Is Oprah Contagious? Identifying Demand Spillovers in Product Networks
AbstractWe study the online contagion of exogenous demand shocks generated by book reviews featured on the Oprah Winfrey TV show and published in the New York Times, through the co-purchase recommendation network on Amazon.com. These exogenous events may ripple through and affect the demand for a “network” of related books that were not explicitly mentioned in a review but were located “close” to reviewed books in this network. Using a difference-in-differences matched-sample approach, we identify the extent of the variations caused by the visibility of the online network and distinguish this effect from variation caused by hidden product complementarities. Our results show that the demand shock diffuses to books that are up to five links away from the reviewed book, and that this diffused shock persists for a substantial number of days, although the depth and the magnitude of diffusion varies widely across books at the same network distance from the focal product. We then analyze how product characteristics, assortative mixing and local network structure, play a role in explaining this variation in the depth and persistence of the contagion. Specifically, more clustered local networks “trap” the diffused demand shocks and cause it to be more intense and of a greater duration but restrict the distance of its spread, while less clustered networks lead to wider contagion of a lower magnitude and duration. Our results provide new evidence of the interplay between a firm’s online and offline media strategies and we contribute methods for modeling and analyzing contagion in networks.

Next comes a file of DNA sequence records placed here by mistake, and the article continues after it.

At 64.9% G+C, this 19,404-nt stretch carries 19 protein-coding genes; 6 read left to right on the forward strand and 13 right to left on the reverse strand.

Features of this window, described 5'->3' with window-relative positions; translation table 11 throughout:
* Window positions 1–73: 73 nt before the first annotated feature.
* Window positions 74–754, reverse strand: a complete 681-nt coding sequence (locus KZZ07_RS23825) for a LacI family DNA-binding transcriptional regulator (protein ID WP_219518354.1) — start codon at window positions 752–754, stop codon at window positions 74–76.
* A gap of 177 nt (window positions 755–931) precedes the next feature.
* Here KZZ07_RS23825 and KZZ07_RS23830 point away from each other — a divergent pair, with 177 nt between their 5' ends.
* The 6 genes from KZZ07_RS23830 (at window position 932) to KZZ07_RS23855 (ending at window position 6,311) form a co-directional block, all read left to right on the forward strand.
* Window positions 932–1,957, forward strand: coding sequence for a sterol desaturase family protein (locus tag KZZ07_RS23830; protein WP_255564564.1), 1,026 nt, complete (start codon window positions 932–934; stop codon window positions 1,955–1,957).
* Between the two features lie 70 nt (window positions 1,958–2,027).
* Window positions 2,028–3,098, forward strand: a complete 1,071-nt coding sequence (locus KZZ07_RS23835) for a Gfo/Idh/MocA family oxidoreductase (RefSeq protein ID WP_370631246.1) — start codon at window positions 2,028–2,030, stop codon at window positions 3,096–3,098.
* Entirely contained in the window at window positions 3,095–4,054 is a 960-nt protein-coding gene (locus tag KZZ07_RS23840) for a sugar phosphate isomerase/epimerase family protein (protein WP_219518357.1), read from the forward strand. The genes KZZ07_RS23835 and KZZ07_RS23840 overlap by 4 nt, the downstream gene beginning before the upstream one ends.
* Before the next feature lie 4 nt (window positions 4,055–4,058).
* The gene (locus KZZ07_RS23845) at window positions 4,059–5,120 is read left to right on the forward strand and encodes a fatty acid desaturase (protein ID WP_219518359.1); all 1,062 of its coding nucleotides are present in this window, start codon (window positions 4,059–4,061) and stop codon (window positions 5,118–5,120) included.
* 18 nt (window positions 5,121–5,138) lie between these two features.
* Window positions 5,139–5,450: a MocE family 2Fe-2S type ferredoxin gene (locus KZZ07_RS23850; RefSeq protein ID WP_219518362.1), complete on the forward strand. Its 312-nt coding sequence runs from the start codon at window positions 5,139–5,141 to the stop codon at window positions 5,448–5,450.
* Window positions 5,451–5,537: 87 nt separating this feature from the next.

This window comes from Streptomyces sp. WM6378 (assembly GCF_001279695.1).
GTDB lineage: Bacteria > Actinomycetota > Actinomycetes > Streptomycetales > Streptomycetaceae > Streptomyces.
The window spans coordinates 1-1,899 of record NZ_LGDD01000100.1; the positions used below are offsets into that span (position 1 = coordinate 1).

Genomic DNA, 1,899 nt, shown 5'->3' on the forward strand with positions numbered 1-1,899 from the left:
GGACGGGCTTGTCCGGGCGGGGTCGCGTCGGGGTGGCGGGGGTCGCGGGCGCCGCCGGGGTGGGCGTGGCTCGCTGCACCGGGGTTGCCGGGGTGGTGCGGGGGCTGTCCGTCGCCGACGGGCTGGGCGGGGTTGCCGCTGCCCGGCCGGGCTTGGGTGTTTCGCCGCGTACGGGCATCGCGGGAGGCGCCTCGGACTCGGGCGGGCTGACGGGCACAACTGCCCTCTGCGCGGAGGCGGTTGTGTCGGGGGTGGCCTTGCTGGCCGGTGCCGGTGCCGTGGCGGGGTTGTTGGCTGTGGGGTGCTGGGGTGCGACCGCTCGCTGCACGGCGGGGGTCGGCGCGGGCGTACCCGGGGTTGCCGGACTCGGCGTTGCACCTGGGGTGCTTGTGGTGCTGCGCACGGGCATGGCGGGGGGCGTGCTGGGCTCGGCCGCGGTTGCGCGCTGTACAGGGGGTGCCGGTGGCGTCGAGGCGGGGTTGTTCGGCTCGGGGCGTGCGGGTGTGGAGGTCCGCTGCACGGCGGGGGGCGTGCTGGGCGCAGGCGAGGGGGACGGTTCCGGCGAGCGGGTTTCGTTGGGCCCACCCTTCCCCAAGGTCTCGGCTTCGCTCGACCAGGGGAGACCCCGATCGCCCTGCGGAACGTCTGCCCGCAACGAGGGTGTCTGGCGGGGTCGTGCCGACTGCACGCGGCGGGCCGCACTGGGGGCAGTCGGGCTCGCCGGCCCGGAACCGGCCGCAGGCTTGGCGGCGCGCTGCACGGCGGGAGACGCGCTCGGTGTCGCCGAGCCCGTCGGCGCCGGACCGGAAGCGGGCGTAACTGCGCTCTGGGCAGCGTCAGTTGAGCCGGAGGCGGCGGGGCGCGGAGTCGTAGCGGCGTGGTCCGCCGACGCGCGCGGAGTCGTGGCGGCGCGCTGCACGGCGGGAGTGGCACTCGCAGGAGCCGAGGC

Download InfoIf you experience problems downloading a file, check if you have the proper application to view it first. In case of further problems read the IDEAS help page. Note that these files are not on the IDEAS site. Please be patient as the files may be large.
Bibliographic InfoPaper provided by NET Institute in its series Working Papers with number 10-18.
Length: 32 pages
Date of creation: Sep 2010
Date of revision:
Contact details of provider:
Web page: http://www.NETinst.org/
networks; product networks; electronic commerce; ecommerce; recommender systems; identification; exogenous shocks;
Find related papers by JEL classification:
- L11 - Industrial Organization - - Market Structure, Firm Strategy, and Market Performance - - - Production, Pricing, and Market Structure; Size Distribution of Firms
- L81 - Industrial Organization - - Industry Studies: Services - - - Retail and Wholesale Trade; e-Commerce
- M31 - Business Administration and Business Economics; Marketing; Accounting - - Marketing and Advertising - - - Marketing
- M15 - Business Administration and Business Economics; Marketing; Accounting - - Business Administration - - - IT Management
This paper has been announced in the following NEP Reports:
- NEP-ALL-2010-10-16 (All new papers)
- NEP-CUL-2010-10-16 (Cultural Economics)
- NEP-MKT-2010-10-16 (Marketing)
- NEP-NET-2010-10-16 (Network Economics)
- NEP-SOC-2010-10-16 (Social Norms & Social Capital)
- NEP-URE-2010-10-16 (Urban & Real Estate Economics)
You can help add them by filling out this form.
Blog mentionsAs found by EconAcademics.org, the blog aggregator for Economics research:
- The impact of Oprah's book club
by Economic Logician in Economic Logic on 2010-11-10 16:26:00
- Are Oprahâ??s Product Approvals Contagious?
by Miguel in Simoleon Sense on 2010-11-11 16:07:43
For technical questions regarding this item, or to correct its authors, title, abstract, bibliographic or download information, contact: (Nicholas Economides).
If references are entirely missing, you can add them using this form.